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Lisa Kerber outlines how the pharma industry can take advantage of combining new clinical data sources such as diagnostics, or lab data, with AI to deliver on the promise of improving outcomes.
Big data and Artificial Intelligence (AI) undoubtedly have begun disrupting how the business of healthcare is done. As a result, information is available in near real-time as are the business insights derived from it.
For pharmaceutical organizations, this means they can now depend on real-time and forward-looking data versus historical data in decision-making, informing timely actions to benefit the patient.
Today, the pharma industry can take advantage of new clinical data sources such as diagnostics, or lab data, combined with AI to deliver on the promise of improving outcomes. With these new tools, pharma can tailor its efforts to deliver the right therapy to the right patient at the right time. Everyone in healthcare shares this goal of improving outcomes: the pharma industry, payers, physicians, and patients. Tools that allow all stakeholders to align and work toward accomplishing that goal can also enhance collaboration and facilitate creation of strategic partnerships and risk-bearing contracts in the industry.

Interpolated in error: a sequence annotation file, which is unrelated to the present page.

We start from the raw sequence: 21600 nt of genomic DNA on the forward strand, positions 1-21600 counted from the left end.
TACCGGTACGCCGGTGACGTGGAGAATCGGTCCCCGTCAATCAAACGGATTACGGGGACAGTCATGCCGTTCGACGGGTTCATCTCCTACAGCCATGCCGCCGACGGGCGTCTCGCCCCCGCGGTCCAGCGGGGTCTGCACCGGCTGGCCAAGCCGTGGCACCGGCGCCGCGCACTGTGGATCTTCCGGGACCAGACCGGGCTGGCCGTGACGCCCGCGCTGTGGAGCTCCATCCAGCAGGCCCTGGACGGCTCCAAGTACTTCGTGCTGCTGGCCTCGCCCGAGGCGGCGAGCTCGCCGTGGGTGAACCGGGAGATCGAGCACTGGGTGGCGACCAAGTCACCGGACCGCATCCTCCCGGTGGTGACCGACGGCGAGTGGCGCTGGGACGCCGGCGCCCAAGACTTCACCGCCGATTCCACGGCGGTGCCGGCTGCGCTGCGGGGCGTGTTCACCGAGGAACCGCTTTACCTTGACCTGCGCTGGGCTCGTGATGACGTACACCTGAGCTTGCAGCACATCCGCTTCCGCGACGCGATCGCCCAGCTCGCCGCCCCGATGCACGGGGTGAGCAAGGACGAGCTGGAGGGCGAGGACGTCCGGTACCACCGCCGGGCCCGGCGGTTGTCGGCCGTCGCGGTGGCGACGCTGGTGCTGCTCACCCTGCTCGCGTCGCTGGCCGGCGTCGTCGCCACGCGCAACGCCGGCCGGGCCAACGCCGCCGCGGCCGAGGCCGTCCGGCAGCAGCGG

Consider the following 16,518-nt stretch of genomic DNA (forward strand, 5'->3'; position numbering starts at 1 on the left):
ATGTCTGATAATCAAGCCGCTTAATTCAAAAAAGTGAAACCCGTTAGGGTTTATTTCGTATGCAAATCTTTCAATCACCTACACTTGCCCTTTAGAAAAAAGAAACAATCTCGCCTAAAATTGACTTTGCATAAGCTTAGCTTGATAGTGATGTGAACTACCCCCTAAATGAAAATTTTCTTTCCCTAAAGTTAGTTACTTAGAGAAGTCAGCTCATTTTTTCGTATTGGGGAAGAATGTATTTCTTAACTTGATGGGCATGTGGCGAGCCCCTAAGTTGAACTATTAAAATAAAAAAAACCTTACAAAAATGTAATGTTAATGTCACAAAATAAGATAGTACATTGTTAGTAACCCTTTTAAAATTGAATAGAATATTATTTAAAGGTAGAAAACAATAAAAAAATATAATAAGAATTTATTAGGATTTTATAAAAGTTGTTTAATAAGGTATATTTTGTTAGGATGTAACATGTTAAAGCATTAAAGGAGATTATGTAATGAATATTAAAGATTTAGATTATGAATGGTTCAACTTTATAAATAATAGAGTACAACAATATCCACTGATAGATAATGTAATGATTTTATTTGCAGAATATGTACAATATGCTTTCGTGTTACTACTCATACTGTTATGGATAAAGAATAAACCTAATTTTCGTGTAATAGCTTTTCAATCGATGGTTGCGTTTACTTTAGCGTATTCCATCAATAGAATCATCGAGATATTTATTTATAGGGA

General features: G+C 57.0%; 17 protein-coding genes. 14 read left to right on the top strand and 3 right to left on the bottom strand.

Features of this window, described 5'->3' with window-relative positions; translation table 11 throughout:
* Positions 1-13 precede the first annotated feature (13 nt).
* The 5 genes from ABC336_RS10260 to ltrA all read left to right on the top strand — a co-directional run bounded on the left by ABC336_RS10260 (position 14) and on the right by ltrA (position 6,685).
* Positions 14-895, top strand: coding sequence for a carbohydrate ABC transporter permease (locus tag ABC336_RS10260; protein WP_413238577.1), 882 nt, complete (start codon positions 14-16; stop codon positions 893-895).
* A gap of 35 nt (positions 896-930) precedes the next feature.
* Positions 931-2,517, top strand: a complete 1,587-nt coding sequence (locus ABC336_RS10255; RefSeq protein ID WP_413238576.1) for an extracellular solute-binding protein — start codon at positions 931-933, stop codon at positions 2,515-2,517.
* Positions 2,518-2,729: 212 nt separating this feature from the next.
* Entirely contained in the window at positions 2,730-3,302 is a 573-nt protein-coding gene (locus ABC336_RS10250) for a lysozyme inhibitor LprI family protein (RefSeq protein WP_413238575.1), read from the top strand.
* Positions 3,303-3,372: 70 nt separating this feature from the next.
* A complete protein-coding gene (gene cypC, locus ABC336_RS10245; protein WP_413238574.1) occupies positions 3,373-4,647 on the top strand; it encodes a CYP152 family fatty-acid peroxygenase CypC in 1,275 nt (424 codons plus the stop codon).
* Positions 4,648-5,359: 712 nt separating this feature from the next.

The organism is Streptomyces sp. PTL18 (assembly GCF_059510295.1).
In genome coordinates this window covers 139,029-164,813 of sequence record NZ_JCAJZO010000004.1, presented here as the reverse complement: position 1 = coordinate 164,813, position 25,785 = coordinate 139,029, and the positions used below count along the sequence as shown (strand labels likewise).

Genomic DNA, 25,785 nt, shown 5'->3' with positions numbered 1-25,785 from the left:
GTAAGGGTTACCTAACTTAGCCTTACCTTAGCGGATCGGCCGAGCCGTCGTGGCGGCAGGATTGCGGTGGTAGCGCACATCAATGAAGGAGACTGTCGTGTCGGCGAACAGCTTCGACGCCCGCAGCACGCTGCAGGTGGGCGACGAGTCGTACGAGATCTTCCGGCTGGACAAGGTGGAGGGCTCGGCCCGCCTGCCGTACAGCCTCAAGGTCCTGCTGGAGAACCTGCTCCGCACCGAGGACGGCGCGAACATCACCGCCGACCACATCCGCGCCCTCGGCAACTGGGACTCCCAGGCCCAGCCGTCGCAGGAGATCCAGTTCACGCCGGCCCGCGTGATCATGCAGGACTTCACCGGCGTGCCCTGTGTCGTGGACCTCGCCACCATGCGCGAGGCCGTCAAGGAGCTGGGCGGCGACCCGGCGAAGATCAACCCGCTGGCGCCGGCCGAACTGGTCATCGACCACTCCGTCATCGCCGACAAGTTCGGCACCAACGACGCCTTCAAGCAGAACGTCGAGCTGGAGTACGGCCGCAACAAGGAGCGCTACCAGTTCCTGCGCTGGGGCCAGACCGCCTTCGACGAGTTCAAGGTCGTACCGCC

Traditionally, the pharma industry has used medical claims and prescription data to inform sales and marketing strategy. While valuable, utilization data provides a historical perspective only, helping identify physicians with patients who are already on the relevant therapy, i.e., where a treatment intervention has already occurred. Diagnostic data is available in real time and provides a window into where a treatment intervention is needed, thereby allowing organizations to react to business intelligence in real time and allocate resources in a more targeted way.